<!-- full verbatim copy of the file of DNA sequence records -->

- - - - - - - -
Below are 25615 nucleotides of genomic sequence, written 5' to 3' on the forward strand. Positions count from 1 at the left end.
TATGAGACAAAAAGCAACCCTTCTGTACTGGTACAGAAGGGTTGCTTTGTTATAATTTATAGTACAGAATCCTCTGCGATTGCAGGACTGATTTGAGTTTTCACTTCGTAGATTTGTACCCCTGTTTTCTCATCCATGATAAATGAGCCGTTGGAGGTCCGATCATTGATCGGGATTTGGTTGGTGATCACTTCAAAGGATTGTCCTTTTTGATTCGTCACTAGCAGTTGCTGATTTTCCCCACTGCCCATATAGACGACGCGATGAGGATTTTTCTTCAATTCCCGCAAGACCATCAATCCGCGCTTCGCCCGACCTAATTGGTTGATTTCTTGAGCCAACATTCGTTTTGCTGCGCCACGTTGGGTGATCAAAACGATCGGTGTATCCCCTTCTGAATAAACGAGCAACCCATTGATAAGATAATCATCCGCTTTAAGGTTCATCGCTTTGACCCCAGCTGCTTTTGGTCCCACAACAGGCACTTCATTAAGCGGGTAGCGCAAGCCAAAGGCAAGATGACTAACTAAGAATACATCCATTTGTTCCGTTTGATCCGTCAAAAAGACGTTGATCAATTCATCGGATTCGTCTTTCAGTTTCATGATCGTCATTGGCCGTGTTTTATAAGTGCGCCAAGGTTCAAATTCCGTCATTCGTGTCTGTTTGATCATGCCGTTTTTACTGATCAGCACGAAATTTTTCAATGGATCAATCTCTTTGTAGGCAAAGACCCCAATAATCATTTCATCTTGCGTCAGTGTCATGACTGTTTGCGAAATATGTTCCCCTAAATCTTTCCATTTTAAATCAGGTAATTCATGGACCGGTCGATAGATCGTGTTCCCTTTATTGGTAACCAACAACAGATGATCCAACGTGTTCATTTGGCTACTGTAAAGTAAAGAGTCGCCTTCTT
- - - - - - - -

Below are 25615 nucleotides of genomic sequence, written 5' to 3' on the forward strand. Positions count from 1 at the left end.
TATGAGACAAAAAGCAACCCTTCTGTACTGGTACAGAAGGGTTGCTTTGTTATAATTTATAGTACAGAATCCTCTGCGATTGCAGGACTGATTTGAGTTTTCACTTCGTAGATTTGTACCCCTGTTTTCTCATCCATGATAAATGAGCCGTTGGAGGTCCGATCATTGATCGGGATTTGGTTGGTGATCACTTCAAAGGATTGTCCTTTTTGATTCGTCACTAGCAGTTGCTGATTTTCCCCACTGCCCATATAGACGACGCGATGAGGATTTTTCTTCAATTCCCGCAAGACCATCAATCCGCGCTTCGCCCGACCTAATTGGTTGATTTCTTGAGCCAACATTCGTTTTGCTGCGCCACGTTGGGTGATCAAAACGATCGGTGTATCCCCTTCTGAATAAACGAGCAACCCATTGATAAGATAATCATCCGCTTTAAGGTTCATCGCTTTGACCCCAGCTGCTTTTGGTCCCACAACAGGCACTTCATTAAGCGGGTAGCGCAAGCCAAAGGCAAGATGACTAACTAAGAATACATCCATTTGTTCCGTTTGATCCGTCAAAAAGACGTTGATCAATTCATCGGATTCGTCTTTCAGTTTCATGATCGTCATTGGCCGTGTTTTATAAGTGCGCCAAGGTTCAAATTCCGTCATTCGTGTCTGTTTGATCATGCCGTTTTTACTGATCAGCACGAAATTTTTCAATGGATCAATCTCTTTGTAGGCAAAGACCCCAATAATCATTTCATCTTGCGTCAGTGTCATGACTGTTTGCGAAATATGTTCCCCTAAATCTTTCCATTTTAAATCAGGTAATTCATGGACCGGTCGATAGATCGTGTTCCCTTTATTGGTAACCAACAACAGATGATCCAACGTGTTCATTTGGCTACTGTAAAGTAAAGAGTCGCCTTCTT